I used to work out in a gym called Stone’s Gym. There was a guy who worked there who wasn’t the smartest kid in the world. One time I watched him, on a dare, run his tongue along the entire length of the bench in the men’s lockerroom for $5. As nasty as that was, the thought of him kissing his girlfriend later that night was even nastier.
Recently, there was another Salmonella scare involving some frozen chicken dinners. After the recent E. coli outbreak and the resulting bans of spinach, tomatoes, and avocados in various regions of the country, I turned to the news expecting scores of frozen chickens to be ripped from the shelves.
This time, it seems, it was OUR fault! In the end, I learned that the chicken in question was frozen and packaged in a raw state. Furthermore, the instructions clearly stated that the chicken was to be “cooked at a temperature of 400 degrees for 45 minutes, or until the interior temperature reached 180 degrees.” So what did all of the geniuses that came down with salmonella have in common? They all microwaved their chicken for only a few minutes and ate it while it was still RAW inside! Read the directions, people.
This morning I heard a story on the news about a woman who contracted herpes of the eye from an airplane pillow. Seriously, she requires a cornea transplant now in order to retain her sight. People are going to have a variety of reactions to this news: some of them will boycott pillows, others will boycott airplanes, still others will shrug their shoulders and go back to sleep and continue to drool all over their airplane pillow.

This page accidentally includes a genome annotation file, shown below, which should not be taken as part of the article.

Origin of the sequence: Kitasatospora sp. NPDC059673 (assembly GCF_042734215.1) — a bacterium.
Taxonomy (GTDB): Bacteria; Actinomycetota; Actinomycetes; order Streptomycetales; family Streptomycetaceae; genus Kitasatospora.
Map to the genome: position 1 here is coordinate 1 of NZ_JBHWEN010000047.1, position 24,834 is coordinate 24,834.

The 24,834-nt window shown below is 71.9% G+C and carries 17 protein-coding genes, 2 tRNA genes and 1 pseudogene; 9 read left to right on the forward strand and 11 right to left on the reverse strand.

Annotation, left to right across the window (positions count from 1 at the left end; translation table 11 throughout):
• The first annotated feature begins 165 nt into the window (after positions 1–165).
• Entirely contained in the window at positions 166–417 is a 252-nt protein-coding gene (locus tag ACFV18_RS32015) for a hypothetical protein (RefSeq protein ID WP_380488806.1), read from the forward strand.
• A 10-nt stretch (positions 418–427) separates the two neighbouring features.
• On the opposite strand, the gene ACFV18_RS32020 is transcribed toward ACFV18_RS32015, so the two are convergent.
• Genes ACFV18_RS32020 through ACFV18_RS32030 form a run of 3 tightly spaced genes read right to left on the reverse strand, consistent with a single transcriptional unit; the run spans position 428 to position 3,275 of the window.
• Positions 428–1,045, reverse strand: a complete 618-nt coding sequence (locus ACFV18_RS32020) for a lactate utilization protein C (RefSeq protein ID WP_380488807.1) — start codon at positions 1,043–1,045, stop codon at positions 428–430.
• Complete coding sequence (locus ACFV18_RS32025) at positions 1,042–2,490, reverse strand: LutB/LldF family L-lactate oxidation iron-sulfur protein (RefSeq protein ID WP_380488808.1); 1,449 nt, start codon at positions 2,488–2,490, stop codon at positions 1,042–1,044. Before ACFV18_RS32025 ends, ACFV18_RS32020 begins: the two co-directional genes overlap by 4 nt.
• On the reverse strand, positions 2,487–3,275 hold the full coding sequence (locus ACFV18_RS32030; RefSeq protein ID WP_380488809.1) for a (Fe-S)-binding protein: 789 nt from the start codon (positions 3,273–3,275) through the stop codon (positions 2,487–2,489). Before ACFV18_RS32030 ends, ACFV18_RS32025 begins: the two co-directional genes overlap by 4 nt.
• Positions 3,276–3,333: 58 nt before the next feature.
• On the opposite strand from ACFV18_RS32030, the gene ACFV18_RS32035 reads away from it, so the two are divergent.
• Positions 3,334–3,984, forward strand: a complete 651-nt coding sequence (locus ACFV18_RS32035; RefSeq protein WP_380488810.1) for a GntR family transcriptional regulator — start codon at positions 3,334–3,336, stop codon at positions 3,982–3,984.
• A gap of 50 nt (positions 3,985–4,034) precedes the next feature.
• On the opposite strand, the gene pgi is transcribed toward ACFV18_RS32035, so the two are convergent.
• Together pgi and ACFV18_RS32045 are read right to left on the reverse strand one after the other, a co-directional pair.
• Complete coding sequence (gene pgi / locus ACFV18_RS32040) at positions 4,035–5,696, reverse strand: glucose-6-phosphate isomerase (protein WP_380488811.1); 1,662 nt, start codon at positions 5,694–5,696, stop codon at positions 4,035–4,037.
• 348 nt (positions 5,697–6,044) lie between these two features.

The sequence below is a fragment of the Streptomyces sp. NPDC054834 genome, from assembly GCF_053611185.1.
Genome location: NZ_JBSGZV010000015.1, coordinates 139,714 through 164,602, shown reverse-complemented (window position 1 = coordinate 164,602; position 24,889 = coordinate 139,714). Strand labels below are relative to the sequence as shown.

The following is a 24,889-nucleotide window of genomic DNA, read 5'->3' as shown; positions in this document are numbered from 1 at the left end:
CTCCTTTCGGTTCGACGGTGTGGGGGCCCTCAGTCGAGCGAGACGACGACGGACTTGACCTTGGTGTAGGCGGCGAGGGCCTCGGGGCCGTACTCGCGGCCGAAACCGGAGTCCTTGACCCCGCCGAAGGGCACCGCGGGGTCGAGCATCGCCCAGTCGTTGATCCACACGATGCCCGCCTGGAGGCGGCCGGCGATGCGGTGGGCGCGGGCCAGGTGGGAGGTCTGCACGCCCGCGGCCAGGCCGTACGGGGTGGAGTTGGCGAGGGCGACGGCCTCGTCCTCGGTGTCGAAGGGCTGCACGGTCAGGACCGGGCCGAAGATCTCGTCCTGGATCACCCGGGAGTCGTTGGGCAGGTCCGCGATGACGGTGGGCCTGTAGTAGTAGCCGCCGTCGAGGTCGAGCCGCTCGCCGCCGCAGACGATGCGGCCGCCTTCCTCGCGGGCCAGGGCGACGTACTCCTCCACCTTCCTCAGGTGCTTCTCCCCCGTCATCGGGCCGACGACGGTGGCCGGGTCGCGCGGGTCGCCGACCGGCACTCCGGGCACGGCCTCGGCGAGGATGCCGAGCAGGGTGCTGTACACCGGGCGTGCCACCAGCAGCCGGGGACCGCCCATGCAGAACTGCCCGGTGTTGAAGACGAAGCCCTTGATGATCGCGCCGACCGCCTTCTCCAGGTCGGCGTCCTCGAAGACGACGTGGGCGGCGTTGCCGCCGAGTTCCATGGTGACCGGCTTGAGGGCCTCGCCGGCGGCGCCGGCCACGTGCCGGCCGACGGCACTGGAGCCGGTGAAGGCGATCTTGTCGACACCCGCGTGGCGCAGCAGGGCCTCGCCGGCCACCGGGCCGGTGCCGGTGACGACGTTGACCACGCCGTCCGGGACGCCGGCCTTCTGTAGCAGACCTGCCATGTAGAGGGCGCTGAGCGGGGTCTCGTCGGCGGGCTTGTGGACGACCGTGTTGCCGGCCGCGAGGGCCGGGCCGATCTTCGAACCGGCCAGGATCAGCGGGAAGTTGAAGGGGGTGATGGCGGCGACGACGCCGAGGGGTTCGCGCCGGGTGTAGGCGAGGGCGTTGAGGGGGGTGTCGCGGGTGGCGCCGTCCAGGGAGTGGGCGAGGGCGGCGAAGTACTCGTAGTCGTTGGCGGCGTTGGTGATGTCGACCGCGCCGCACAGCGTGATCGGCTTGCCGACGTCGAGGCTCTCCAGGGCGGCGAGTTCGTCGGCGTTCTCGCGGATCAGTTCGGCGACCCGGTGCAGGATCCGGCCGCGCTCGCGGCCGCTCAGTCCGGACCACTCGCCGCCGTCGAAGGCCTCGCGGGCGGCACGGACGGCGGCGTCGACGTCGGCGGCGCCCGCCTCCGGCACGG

People ask me all the time, “You travel a lot; what do you do about germs?” Well, I haven’t gone all “Howard Hughes” yet, but I did do one curious thing — I actually talked to my doctor. It doesn’t take many episodes of 60 Minutes illuminating a hotel room with a black light to make a person wonder about the residual “leavings” they’re sleeping and eating with. Then again, an episode of MythBusters proved that a brand new toothbrush left standing in an average living room would collect measurable traces of E. coli in under a week in a house with a bathroom in it. So how badly should we freak out?
My doctor says, “Don’t freak out too much, but do use some common sense.” He’s not an advocate of traveling with zip-top bags for the remote controls and telephones of the hotel world; instead his answer may surprise you. He said that by far, the number one preventive for the spreading of nasty bacteria was simply to wash your hands! So I do. I wash them all the time. I also use the hand sanitation goop and do you know what? I don’t get sick! I haven’t been sick more than one day in the past three or four years of traveling.
I do a few other commonsense things, too. I always strip the bed of any comforters or bedspreads that aren’t part of the hotel’s regular washing cycle. I don’t use airplane pillows or blankets unless they came right out of a plastic bag. I check any silverware I’ve been given to make sure there’s nothing stuck to it, and I don’t do anything crazy like putting the remote control in my mouth to free up my hands when turning down the bed!
EXTRA: If you have questions for Ken regarding business travel, hotels, airplanes, etc, please send an email! Your questions will be recorded and Ken will answer the best ones in his Ask the Expert podcast show.